apply the FFT and a Fourier filter to the above to generate a random field having the desired correlation structure and
apply the inverse FFT to transform the noise field back to the spatial domain.
This technique is also known as power–law filtering of white noise or fractional integration (Schertzer and Lovejoy, 1987).
At present, three methods for filtering white noise fields have been implemented in pysteps. In the absence of a model that predicts the evolution of the spatial correlation structure, one assumes that the correlation structure remains constant through the nowcast. An example is provided in Fig. 3.
In the parametric method introduced by Pegram and Clothier (2001), the filtered noise field ε is obtained from the white noise field ε_{w} as
where ℱ denotes the Fourier transform and the function f defines the slope of the radially averaged power spectrum (RAPS).
Our implementation follows the approach by Seed (2003), which uses a piecewise linear function with two spectral slopes (β_{1},β_{2}) and one breaking point. The main limitation of such model relates to the assumption of an isotropic power–law scaling relationship, meaning that anisotropic structures such as rainfall bands cannot be represented.
In the non-parametric method (Seed et al., 2013), the Fourier filter is obtained directly from the power spectrum of the observed precipitation field R such that
Differently to the parametric method, the non-parametric approach allows generating perturbation fields with anisotropic structures. On the other hand, the approach requires a larger sample size and is sensitive to the quality of the input data, e.g., the presence of residual clutter in the radar image. In addition, both techniques assume spatial stationarity of the covariance structure of the field.
The third method is an extension of the non-parametric approach, where the noise field is generated locally to account for spatial inhomogeneities in the covariance structure of the rainfall field. The technique is based on the short-space Fourier transform (SSFT) and it is described in Nerini et al. (2017). Essentially, the non-parametric approach in Eq. (10) is localized in (x,y) by
where ${w}_{\mathrm{h}}({n}_{\mathrm{1}},{n}_{\mathrm{2}})={w}_{\mathrm{h}}\left({n}_{\mathrm{1}}\right){w}_{\mathrm{h}}\left({n}_{\mathrm{2}}\right)$ is the outer product of two Hanning windows of sizes n_{1} and n_{2} centered in (x,y).
A second source of uncertainty in Lagrangian persistence nowcasting stems from temporal evolution of the motion field (Germann et al., 2006b). This can be accounted for by adding stochastic perturbations. In the current implementation of pysteps, this is done by applying the method of Bowler et al. (2006).
For simplicity, the perturbation field is assumed to be spatially constant for each ensemble member, but the magnitude of the perturbations increases with respect to lead time. For a given initial advection field w_{0} and lead time t, the perturbed velocities are given by
where ${\widehat{\mathit{w}}}_{\mathrm{par}}$ and ${\widehat{\mathit{w}}}_{\mathrm{perp}}$ denote the components parallel and perpendicular to the initial advection field w_{0}, respectively. The random variables (ε_{par} and ε_{perp}) are sampled from the Laplace distribution with zero mean and unit variance. Scaling of the perturbations is done according to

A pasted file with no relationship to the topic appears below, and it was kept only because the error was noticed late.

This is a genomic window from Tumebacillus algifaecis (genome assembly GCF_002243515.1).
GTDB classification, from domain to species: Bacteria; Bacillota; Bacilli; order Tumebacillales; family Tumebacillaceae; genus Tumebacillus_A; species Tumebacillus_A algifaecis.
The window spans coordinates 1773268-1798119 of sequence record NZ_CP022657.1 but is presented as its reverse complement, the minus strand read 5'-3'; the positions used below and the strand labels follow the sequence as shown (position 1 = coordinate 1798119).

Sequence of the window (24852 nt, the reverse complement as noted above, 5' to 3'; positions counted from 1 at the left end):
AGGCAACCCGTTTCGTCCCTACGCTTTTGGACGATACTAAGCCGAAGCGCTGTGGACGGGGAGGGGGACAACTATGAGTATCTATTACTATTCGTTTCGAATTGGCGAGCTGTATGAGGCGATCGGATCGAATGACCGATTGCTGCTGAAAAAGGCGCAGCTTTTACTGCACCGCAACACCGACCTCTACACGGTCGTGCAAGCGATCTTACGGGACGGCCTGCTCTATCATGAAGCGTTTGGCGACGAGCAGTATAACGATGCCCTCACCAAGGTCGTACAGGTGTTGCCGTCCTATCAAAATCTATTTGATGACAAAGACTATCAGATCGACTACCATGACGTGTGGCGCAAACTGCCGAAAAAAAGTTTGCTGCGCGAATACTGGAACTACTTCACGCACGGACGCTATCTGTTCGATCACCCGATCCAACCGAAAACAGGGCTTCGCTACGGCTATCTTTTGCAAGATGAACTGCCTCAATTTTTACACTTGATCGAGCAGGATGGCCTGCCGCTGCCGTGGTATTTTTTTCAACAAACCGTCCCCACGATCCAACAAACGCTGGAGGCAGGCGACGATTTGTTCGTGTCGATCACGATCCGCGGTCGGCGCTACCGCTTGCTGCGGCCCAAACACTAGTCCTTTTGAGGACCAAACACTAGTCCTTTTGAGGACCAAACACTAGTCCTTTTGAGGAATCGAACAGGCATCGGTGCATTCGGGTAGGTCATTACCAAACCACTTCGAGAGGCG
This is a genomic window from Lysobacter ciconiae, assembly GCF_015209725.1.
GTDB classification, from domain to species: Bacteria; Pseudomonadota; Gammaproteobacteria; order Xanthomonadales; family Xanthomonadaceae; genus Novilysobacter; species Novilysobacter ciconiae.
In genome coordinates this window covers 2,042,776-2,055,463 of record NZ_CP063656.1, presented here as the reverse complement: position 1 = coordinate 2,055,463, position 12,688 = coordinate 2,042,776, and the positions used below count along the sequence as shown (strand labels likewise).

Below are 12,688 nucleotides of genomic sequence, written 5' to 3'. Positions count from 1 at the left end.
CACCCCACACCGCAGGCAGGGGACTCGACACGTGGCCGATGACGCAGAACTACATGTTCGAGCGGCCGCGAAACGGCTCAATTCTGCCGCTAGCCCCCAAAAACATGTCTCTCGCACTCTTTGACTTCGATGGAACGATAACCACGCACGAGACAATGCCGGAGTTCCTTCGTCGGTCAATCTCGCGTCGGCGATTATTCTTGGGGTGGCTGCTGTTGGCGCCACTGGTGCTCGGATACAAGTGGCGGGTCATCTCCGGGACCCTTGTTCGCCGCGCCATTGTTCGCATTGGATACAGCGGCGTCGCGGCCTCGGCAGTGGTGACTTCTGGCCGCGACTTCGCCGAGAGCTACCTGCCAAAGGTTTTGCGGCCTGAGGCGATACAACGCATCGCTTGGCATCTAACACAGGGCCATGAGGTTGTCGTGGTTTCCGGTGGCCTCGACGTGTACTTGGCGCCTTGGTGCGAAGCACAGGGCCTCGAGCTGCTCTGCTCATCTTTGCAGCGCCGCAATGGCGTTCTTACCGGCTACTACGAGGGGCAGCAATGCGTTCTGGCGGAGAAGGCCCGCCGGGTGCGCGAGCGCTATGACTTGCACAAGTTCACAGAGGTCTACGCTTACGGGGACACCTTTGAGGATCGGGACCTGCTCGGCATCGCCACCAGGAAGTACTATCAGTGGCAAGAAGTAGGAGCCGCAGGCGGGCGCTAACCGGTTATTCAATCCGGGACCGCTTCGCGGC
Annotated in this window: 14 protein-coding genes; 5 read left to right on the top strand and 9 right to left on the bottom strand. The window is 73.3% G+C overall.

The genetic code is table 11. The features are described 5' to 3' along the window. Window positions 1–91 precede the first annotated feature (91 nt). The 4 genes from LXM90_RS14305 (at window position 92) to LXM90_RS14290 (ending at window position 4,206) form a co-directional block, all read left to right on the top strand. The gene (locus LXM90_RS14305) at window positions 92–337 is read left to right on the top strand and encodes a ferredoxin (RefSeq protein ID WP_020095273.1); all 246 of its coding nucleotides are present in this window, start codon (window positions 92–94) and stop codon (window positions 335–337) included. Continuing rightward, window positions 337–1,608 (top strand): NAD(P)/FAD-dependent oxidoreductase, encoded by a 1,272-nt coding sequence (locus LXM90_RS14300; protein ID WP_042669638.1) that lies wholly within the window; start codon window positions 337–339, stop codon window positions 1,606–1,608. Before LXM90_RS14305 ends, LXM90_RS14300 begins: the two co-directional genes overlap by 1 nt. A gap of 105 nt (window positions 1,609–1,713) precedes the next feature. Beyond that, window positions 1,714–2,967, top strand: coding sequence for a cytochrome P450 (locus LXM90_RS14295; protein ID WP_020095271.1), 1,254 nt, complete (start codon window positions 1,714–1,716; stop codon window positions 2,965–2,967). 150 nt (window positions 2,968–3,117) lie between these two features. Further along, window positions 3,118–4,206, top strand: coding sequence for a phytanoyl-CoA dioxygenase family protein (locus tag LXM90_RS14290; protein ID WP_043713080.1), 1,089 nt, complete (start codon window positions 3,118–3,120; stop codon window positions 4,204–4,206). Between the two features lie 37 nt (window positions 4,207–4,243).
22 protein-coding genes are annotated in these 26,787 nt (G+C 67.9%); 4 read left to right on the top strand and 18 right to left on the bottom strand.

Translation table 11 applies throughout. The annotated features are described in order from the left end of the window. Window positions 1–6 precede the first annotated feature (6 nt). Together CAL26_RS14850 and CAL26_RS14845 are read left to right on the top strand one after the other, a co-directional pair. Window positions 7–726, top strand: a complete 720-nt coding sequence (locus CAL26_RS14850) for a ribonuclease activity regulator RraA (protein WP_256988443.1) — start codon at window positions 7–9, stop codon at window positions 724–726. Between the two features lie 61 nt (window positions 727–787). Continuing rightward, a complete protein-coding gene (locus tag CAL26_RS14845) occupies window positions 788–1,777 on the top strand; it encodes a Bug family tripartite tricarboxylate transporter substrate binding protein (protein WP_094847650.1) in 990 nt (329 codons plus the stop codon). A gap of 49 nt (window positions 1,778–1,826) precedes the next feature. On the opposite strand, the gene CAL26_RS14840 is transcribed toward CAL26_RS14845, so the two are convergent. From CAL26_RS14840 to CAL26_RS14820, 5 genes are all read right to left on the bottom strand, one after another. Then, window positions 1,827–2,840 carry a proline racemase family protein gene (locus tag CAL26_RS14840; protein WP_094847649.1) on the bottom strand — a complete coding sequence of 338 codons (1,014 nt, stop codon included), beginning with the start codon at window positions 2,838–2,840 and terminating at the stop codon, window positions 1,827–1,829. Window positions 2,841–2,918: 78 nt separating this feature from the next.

where the parameters are climatologically fitted by using a large sample of advection fields. Example values of these parameters can be found in Table 5.
To ensure that the forecast fields have the same statistical properties with the observed ones, post-processing is typically done at the very end of the chain. This is necessary because intermediate steps may introduce discrepancies. One major source of such discrepancies is related to the difficulty to model the intermittency of precipitation. Typically, the basic statistical properties such as wet-area ratio, mean, variance and the marginal distribution of precipitation intensities are assumed to remain invariant through the nowcast.
In the present implementation of pysteps, the post-processing involves two different types of methods: (1) masking and (2) matching the statistics of the forecast fields with the most recently observed ones. Methods of type (1) are used to avoid generation of stochastic cells into areas that are too distant from existing precipitation. Methods of type (2) can be applied unconditionally or only to pixels within the mask.
Three different masking methods have been implemented. In the first method, the mask is obtained from pixels exceeding an intensity threshold in the observed precipitation field, and the mask is kept constant in Lagrangian coordinates for the whole forecast. In the second method, adapted from Seed (2003), the mask is obtained by using the S-PROG (i.e., the unperturbed STEPS) nowcast. In the third method, a lead-time-dependent precipitation mask is applied. The mask is defined by the pixels exceeding a given intensity threshold in the observed precipitation field and then progressively relaxed to allow the stochastic evolution of the wet area.
Two methods have been implemented for matching the statistics of forecast fields with the observed ones. In the first method, which is used together with the S-PROG mask, the conditional mean of the masked forecast field is adjusted to match the conditional mean of the observed field (excluding intensities below the threshold). Alternatively, the cumulative distribution function (CDF) of the forecast field can be mapped to the observed one (Foresti et al., 2016). This is defined as
where F_{obs} and F denote the CDFs of the observed and the input forecast field R, respectively.